I did a little research on the best way to plant and grow seedlings and plants (starting with tomatoes and peppers) in my home state (Alaska). I started my seeds in doors in one of those plastic green house things. The problem with these things is that the little bit of dirt dries out fast. If a seedling dries out during germination, it is dead. I was thinking of a way to keep the dirt moist to reduce the chances of me forgetting to water them. We use the type of kitty litter that is made from old news paper and made into little pellets. I soaked a few cups in a pan of water for about 1/2 hour until it turned to mush. I mixed that in another bucket with my potting soil. This is what I used to start my seedlings in.
Offered by Clipper.
For hydroponic and indoor gardening they suggest vermiculite and perlite (available at most garden centers). They both suck up and save moisture. I have a big rubbermaid tub for potatoes right now, and a drain near the bottom. If I water more than once a week, the water just drains right out the bottom, because the vermiculite and perlite really hold the water in. I'm sure kitty litter does the same.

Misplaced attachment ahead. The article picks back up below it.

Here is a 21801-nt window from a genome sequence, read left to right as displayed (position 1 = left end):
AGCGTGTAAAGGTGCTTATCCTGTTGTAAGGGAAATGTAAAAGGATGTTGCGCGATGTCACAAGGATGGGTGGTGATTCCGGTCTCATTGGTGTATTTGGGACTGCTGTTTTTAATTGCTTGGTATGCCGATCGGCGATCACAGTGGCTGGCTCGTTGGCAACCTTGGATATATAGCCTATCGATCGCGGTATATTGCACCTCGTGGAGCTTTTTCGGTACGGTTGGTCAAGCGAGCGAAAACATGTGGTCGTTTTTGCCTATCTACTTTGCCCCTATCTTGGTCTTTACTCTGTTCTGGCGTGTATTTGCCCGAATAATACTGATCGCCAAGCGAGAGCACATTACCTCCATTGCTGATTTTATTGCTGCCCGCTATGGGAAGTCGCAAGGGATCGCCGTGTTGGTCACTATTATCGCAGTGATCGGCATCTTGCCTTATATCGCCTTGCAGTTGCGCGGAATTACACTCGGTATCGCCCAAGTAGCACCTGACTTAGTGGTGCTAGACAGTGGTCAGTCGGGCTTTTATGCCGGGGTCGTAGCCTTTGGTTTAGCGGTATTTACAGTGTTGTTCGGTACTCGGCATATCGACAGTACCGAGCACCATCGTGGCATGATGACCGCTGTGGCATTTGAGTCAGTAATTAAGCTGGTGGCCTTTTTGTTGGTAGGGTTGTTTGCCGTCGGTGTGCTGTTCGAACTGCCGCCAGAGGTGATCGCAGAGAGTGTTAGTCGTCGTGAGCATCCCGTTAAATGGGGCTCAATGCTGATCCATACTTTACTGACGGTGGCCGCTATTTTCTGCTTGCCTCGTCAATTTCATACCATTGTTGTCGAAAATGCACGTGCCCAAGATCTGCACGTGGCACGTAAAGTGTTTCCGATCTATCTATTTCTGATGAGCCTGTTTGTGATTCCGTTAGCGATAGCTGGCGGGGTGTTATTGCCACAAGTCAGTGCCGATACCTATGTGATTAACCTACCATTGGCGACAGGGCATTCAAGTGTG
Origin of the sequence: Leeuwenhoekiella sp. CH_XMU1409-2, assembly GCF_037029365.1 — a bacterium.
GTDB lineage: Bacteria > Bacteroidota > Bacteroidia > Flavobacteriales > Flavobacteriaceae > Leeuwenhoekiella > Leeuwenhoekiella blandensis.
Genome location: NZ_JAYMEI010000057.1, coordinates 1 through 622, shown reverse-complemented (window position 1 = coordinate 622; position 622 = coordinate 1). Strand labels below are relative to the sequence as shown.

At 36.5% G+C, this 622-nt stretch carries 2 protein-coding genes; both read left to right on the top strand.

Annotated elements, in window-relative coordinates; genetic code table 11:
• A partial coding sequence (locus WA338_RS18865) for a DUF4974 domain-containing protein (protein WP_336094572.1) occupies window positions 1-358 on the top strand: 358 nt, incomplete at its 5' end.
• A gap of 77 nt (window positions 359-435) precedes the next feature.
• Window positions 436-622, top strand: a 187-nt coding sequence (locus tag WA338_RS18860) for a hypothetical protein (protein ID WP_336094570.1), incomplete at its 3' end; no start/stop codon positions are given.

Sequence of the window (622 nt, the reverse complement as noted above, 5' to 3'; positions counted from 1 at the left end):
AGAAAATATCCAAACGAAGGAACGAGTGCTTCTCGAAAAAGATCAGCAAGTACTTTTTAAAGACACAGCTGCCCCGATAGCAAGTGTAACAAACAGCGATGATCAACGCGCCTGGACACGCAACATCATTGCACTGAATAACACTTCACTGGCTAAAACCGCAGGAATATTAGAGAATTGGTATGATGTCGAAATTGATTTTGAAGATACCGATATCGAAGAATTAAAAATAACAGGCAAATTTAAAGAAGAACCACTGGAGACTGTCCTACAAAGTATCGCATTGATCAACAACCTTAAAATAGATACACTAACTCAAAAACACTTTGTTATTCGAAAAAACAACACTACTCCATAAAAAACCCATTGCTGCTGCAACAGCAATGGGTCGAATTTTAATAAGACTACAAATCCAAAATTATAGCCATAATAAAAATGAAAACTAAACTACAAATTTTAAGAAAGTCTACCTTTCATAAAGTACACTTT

Offered by John.
A better substitute for kitty liter is a product that absorbs a 100 times its weight in water called soil moist (it is like silica jell) a dehydrator but better. Reusable thousands of times It is also found in Depends and other diapers as a dry crystalline jell. I am growing radishes in it and potting soil. It only takes a couple of table spoons for a 3 gallon pot.
Offered by Robert.